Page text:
Minnesota's football team wants to be "uncommon" this season, but this probably isn't what Jerry Kill meant.
Kill took a public-relations beating this week when the Gophers announced that they had cancelled their upcoming home-and-home series with North Carolina, a transaction that cost the university $800,000. The Gophers' fan base reacted unhappily to the watered-down nonconference schedule, though Kill's understandable calculation is that winning games will be more popular than losing to better teams.
What didn't help the Gophers' relationship with their fans, though, is some unfortunate timing: Just as Kill schedules Kent State and South Dakota State, the rest of the Big Ten is moving in the opposite direction. Football scheduling has been in the news lately as several Big Ten schools, at the behest of Commissioner Jim Delany, have begun beefing up their future schedules, not only for the sake of prestige, but also to help the conference qualify for the four-team postseason tournament that begins after the 2014 season.
It's going to be similar to the NCAA basketball tournament: A committee will choose the entrants, and you'd better have one or two impressive nonconference victories.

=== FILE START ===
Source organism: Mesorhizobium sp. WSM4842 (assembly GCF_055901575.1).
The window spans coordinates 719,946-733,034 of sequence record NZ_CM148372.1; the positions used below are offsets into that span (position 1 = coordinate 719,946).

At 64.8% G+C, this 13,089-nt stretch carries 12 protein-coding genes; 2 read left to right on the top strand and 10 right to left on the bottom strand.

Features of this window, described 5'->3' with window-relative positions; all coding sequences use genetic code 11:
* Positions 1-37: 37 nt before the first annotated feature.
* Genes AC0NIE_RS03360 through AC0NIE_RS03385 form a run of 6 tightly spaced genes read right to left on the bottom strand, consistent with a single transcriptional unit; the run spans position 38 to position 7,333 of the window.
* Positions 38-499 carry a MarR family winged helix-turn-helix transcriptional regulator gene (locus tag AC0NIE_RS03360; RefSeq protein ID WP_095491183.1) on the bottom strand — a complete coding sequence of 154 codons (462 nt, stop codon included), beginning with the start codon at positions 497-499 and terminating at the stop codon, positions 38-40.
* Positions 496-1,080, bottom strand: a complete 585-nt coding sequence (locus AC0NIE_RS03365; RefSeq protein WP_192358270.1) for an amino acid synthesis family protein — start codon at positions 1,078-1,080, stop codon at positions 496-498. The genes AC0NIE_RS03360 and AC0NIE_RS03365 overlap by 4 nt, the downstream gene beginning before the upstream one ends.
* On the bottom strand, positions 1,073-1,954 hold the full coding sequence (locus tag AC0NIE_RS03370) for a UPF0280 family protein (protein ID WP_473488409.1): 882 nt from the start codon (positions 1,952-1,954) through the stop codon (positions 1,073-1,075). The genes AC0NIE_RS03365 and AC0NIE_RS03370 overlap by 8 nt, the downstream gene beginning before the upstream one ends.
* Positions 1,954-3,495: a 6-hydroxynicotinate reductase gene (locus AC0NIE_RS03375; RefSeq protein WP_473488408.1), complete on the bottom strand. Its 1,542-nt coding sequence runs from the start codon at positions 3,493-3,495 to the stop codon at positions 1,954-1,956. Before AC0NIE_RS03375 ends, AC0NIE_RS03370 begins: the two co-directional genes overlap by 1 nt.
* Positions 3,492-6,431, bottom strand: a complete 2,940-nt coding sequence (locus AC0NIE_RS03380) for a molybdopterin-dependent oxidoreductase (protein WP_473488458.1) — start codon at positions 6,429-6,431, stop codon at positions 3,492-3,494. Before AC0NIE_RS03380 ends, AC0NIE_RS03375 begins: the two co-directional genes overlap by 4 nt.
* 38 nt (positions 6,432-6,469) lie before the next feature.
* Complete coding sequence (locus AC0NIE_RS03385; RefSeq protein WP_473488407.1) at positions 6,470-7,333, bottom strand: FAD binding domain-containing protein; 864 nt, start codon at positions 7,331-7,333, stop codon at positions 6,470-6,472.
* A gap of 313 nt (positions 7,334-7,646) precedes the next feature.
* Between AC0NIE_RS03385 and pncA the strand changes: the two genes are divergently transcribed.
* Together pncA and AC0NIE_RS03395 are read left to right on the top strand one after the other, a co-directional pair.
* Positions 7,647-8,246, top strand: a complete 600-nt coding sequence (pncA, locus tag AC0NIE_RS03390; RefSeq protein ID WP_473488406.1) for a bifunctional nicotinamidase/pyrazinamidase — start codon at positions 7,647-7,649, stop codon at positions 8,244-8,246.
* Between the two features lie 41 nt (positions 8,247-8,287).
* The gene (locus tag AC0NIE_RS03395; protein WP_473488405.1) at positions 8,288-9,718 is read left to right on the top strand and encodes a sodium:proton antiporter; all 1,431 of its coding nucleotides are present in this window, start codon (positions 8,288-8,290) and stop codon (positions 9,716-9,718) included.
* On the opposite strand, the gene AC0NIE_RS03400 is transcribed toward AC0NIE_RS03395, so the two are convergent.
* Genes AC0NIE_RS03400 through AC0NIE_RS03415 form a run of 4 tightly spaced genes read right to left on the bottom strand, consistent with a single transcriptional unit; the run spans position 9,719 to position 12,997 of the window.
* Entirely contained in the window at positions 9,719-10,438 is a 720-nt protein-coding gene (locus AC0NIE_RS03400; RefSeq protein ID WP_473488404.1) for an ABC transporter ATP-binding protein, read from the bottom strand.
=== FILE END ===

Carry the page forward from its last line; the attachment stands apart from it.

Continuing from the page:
"That committee is going to have to look, with the eye test, at conferences. But it's also going to look at competitive results between conferences, and we think going forward that [improving schedules] is the best way to prepare for the new postseason model," Delany said before the season. "You're going to see enhanced schedules coming from the Big Ten."
Millions of dollars are at stake, of course; while the Big Ten will retain its automatic entry to the Rose Bowl (in years when it's not a national semifinal), the conference stands to generate a second $20 million-plus payday by placing a team in the tournament, as it has for eight consecutive seasons under the BCS system.
As this dismal season has proven, those nonconference games are going to be important for the Big Ten. That's why Ohio State last week announced a two-game series with Texas, a home-and-home that's still a decade away. And Wisconsin recently added a home-and-home with BYU, an independent that is trying to build a national brand.
Michigan wants to add a brand-name opponent to fill the void left when Notre Dame canceled their series for three years. Michigan State's future schedules include Alabama, Oregon, Miami and Boise State, and Nebraska has UCLA, Miami, BYU and Tennessee coming up. And the Buckeyes will play Oklahoma, TCU and Texas in the next decade.
None of this is meant to imply that Minnesota should be dialing up Alabama or renewing that USC series again (though the Gophers represented themselves well in those games). The Gophers' conference schedule is always plenty tough, and their goals are far more basic: Restore the program to respectability.
But the contrast in nonconference scheduling -- with the UNC cancellation, and Navy's backing out of its contract with Minnesota after it joined the Big East, the Gophers are the only Big Ten team without a BCS conference opponent for the next four seasons -- illustrates once more how big that gap between Minnesota and restoration really is.